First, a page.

One of her main concerns, however, she said, is the February 28 deadline given for prospective members to join the party and the unavailability of application forms, and the availability of the list of voters to whom candidates could appeal to.
She has raised these concerns with the Central Executive and the General Council of the party. Asked about a slate, she said, there will be one but they were in the process of putting that together. The night before, on Tuesday, Beckles-Robinson was heartily received by supporters at a cottage meeting organised by The Preserve the Balisier advocacy group at Radix Beach Resort, Mayaro where she again addressed the question on her chances of becoming the country’s second woman prime minister.
“Some people are saying that you have Kamla who is a woman and you can’t have a next woman. Well, Kamla is Kamla and Penny is Penny, let us make that very, very clear as we move forward,” she said to resounding applause from supporters who crowded the conference hall and spilled out onto the nearby courtyard.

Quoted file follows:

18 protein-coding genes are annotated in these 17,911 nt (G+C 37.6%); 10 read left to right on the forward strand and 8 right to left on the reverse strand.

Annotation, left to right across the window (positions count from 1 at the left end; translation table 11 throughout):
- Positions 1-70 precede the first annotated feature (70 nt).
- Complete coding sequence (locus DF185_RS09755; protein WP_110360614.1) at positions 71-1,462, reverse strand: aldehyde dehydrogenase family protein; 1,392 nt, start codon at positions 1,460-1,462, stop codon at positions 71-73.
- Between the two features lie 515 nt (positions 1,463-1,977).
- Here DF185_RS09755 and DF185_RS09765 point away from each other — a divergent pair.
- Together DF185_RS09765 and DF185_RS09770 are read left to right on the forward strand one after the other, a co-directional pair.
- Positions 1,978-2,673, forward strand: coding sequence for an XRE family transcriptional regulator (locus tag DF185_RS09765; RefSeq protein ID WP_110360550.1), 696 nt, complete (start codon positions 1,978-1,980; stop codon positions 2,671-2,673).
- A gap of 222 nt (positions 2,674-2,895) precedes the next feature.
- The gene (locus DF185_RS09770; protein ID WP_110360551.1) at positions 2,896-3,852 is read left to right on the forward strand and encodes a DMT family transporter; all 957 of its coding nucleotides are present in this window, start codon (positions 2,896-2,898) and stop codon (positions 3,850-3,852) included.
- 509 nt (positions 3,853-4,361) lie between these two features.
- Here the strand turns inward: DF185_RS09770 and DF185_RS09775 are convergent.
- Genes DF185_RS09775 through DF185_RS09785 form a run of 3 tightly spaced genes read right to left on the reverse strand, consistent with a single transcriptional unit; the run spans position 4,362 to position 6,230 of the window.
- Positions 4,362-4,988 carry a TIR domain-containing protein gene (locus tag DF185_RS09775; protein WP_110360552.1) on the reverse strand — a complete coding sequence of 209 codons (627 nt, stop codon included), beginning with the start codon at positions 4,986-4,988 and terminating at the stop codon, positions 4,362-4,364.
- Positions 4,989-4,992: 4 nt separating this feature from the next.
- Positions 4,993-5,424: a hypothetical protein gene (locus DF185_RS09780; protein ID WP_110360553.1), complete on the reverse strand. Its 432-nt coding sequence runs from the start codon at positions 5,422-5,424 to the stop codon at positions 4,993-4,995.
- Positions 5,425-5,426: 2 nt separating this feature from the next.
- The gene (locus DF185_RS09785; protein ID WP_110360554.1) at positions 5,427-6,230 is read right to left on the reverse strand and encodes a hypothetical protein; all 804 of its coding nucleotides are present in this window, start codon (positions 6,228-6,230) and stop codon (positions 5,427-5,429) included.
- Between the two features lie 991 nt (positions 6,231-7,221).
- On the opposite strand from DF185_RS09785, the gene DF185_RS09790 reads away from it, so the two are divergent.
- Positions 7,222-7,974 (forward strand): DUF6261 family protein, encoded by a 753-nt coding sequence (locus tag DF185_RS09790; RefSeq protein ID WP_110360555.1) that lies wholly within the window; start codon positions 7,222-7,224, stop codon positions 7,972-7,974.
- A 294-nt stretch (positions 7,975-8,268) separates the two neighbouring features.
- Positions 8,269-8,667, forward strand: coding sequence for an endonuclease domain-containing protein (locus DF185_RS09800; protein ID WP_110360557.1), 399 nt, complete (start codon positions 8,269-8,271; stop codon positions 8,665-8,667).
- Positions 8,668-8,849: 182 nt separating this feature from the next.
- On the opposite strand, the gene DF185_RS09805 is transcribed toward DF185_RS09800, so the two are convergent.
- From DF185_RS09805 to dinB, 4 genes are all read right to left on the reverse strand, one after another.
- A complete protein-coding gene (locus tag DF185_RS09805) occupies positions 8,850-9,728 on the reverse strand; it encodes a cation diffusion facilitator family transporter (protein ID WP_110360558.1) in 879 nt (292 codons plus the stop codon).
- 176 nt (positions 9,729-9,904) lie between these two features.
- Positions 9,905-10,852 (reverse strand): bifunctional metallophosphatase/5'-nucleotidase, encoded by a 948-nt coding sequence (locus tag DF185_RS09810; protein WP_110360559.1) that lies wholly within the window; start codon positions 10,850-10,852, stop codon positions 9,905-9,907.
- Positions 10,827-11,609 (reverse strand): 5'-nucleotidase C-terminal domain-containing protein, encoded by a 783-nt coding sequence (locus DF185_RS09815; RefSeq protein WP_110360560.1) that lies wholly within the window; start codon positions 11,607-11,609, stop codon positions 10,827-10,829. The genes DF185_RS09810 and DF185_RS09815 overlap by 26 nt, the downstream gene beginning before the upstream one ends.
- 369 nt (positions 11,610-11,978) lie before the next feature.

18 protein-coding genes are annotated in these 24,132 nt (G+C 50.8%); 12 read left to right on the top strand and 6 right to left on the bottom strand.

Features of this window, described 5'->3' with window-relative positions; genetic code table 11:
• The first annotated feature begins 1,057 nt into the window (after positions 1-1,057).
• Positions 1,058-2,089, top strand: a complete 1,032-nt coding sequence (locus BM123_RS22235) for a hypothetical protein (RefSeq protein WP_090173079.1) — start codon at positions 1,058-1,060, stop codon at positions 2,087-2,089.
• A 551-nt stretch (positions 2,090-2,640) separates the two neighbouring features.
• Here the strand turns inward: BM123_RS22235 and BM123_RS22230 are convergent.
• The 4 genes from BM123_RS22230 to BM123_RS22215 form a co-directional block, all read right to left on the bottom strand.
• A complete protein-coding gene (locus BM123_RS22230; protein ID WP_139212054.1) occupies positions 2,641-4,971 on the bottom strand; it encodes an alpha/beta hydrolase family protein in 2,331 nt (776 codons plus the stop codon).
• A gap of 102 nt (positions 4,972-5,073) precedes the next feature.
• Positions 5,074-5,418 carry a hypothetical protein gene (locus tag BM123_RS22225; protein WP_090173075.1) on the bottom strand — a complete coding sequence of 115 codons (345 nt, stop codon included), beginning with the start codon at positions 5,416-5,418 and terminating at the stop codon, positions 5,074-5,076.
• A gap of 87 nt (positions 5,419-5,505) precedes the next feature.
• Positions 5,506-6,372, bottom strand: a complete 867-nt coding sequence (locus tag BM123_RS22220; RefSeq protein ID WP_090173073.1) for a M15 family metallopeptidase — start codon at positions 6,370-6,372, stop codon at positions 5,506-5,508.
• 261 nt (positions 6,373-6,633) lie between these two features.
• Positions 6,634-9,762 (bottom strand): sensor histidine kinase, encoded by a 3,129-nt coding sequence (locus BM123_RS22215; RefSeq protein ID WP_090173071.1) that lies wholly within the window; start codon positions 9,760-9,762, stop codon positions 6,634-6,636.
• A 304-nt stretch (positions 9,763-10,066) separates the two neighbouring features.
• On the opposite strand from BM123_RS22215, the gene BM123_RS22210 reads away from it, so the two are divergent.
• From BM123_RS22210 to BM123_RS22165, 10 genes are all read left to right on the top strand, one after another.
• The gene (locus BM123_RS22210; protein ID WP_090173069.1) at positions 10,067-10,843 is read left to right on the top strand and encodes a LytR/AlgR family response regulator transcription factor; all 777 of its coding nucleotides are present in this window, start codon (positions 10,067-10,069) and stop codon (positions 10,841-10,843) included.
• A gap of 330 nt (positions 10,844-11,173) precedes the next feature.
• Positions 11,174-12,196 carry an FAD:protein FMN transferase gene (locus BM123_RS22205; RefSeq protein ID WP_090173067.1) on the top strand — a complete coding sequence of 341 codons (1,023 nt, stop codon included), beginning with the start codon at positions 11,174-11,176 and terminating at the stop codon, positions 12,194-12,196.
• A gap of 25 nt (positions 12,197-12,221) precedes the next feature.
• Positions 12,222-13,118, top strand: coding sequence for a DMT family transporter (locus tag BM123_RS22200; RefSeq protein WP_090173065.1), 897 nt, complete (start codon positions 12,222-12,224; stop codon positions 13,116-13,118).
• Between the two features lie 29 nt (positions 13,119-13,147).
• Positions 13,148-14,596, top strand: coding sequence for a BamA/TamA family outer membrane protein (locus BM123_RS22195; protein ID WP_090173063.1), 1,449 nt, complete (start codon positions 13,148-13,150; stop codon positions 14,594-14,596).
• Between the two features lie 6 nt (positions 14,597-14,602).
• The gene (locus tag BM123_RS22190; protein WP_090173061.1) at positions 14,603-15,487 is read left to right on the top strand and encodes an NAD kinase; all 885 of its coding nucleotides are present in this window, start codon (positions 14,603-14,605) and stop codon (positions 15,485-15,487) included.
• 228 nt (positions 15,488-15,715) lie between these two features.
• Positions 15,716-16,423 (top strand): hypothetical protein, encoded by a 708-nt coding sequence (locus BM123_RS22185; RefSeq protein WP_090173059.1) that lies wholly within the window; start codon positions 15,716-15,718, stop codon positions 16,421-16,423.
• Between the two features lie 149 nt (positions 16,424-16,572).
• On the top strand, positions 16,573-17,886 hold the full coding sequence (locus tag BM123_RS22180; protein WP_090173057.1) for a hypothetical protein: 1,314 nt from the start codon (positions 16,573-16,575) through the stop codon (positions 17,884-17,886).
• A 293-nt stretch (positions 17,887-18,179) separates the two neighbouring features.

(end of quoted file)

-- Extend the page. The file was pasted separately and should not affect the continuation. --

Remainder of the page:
“Here are some people who believe that using such words like Penny soft, well let them wait and they will find out who soft and who not soft,” she said, adding, “people mistake quietness and gentleness for weakness. You could be quiet and dignified and firm, what you need to do as a leader is to motivate people to be productive.”
Beckles said her meetings would not focus on bacchanal but would be “focusing on delivering policies and listening to the people, so I could improve the quality of life to the people of Mayaro and Trinidad and Tobago.”